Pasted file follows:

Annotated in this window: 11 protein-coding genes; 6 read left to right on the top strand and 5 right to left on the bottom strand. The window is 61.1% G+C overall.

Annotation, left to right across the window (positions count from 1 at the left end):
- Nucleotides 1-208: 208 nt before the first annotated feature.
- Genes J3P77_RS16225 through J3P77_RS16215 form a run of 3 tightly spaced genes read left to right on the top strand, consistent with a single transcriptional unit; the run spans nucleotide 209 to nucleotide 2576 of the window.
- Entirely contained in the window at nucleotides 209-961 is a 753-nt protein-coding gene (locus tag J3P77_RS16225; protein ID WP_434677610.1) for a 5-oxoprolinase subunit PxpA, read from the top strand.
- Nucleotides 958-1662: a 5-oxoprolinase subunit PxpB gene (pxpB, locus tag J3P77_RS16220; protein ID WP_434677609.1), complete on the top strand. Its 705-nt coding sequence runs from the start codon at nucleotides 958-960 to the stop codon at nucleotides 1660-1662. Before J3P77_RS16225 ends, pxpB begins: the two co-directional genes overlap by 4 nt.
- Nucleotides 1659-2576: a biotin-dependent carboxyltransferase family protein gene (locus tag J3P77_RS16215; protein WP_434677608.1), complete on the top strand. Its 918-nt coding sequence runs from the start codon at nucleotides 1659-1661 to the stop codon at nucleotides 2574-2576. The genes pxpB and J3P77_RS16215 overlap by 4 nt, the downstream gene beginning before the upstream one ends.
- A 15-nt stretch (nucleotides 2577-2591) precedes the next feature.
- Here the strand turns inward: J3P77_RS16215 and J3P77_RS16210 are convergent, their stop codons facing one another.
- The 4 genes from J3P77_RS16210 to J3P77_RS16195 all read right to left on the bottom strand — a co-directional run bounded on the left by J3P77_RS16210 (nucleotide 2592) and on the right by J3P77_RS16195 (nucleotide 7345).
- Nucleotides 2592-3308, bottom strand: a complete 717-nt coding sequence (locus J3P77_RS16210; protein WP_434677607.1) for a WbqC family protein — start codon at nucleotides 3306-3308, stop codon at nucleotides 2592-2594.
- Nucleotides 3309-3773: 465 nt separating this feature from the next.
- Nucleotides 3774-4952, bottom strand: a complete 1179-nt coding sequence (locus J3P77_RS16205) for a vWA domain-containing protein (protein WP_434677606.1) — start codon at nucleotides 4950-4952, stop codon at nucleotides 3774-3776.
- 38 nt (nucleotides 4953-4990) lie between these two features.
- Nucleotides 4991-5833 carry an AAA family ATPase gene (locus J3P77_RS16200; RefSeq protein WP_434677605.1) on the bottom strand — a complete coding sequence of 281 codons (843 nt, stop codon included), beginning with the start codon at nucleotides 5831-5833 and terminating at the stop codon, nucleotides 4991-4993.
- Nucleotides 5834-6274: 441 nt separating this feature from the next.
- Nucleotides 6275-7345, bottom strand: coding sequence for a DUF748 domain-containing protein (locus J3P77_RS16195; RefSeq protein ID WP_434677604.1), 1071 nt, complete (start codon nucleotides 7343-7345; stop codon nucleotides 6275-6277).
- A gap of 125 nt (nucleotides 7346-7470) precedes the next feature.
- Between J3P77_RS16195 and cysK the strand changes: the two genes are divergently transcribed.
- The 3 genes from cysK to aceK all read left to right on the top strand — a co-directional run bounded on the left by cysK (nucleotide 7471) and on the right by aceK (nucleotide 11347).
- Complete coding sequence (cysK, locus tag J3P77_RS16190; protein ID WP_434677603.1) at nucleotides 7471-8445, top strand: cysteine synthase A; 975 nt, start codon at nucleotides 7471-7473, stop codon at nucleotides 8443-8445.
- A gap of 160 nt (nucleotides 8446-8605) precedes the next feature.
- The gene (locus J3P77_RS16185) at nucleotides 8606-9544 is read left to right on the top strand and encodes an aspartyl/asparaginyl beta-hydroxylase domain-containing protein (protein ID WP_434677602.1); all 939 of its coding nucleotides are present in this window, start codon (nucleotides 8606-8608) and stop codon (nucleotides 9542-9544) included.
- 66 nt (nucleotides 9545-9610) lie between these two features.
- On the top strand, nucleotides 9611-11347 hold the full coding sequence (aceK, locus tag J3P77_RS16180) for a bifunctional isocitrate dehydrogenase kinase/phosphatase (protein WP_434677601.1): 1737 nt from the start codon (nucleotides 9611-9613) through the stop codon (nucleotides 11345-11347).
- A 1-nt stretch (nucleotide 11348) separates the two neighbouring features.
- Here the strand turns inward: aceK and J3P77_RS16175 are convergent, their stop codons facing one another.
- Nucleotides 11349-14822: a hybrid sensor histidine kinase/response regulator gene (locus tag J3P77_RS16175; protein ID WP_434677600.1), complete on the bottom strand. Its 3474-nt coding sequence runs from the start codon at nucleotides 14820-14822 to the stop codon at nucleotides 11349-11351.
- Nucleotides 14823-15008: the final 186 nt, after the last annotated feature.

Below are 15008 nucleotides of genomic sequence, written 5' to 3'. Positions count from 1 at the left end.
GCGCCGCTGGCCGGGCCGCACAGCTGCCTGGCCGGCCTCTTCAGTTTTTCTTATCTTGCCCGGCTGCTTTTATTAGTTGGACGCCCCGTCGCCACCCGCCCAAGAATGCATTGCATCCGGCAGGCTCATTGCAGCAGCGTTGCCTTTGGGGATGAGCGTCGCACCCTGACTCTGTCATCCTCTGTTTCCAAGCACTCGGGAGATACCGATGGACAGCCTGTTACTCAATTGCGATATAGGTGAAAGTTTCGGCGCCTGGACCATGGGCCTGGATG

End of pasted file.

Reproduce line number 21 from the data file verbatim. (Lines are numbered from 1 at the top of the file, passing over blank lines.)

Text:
- Complete coding sequence (cysK, locus tag J3P77_RS16190; protein ID WP_434677603.1) at nucleotides 7471-8445, top strand: cysteine synthase A; 975 nt, start codon at nucleotides 7471-7473, stop codon at nucleotides 8443-8445.